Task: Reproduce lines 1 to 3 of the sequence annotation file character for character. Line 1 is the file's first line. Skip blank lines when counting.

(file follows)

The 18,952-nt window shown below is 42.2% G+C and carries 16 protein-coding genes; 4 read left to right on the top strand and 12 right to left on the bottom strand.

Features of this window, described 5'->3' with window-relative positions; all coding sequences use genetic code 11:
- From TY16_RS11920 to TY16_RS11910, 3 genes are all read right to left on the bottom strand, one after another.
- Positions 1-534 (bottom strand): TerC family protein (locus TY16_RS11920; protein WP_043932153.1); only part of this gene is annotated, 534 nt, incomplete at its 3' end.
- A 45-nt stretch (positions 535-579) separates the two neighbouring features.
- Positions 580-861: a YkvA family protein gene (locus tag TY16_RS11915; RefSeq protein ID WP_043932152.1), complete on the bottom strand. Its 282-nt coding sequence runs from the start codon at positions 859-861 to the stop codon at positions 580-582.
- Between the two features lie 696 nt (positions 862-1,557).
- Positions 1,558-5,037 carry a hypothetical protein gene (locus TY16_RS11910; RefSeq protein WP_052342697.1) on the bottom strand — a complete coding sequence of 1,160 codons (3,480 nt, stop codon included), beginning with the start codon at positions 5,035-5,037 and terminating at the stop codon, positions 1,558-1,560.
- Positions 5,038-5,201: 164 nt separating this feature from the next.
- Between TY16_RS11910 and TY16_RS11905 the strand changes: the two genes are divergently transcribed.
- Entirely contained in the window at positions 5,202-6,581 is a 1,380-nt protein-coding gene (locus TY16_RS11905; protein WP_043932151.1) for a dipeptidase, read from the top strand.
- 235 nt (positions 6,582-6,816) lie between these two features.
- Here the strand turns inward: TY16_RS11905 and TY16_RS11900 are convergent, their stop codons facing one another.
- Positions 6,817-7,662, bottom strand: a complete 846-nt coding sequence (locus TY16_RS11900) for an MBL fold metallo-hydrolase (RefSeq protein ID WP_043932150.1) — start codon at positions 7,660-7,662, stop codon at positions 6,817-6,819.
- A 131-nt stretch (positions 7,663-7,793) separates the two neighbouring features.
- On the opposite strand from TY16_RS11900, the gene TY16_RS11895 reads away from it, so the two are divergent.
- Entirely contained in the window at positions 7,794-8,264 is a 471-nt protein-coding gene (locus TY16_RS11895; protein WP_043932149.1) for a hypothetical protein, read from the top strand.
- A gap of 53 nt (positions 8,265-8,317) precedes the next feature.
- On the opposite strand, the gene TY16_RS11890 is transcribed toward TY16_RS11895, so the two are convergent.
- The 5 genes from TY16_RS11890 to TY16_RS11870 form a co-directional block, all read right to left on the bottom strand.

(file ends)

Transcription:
The 18,952-nt window shown below is 42.2% G+C and carries 16 protein-coding genes; 4 read left to right on the top strand and 12 right to left on the bottom strand.

Features of this window, described 5'->3' with window-relative positions; all coding sequences use genetic code 11:
- From TY16_RS11920 to TY16_RS11910, 3 genes are all read right to left on the bottom strand, one after another.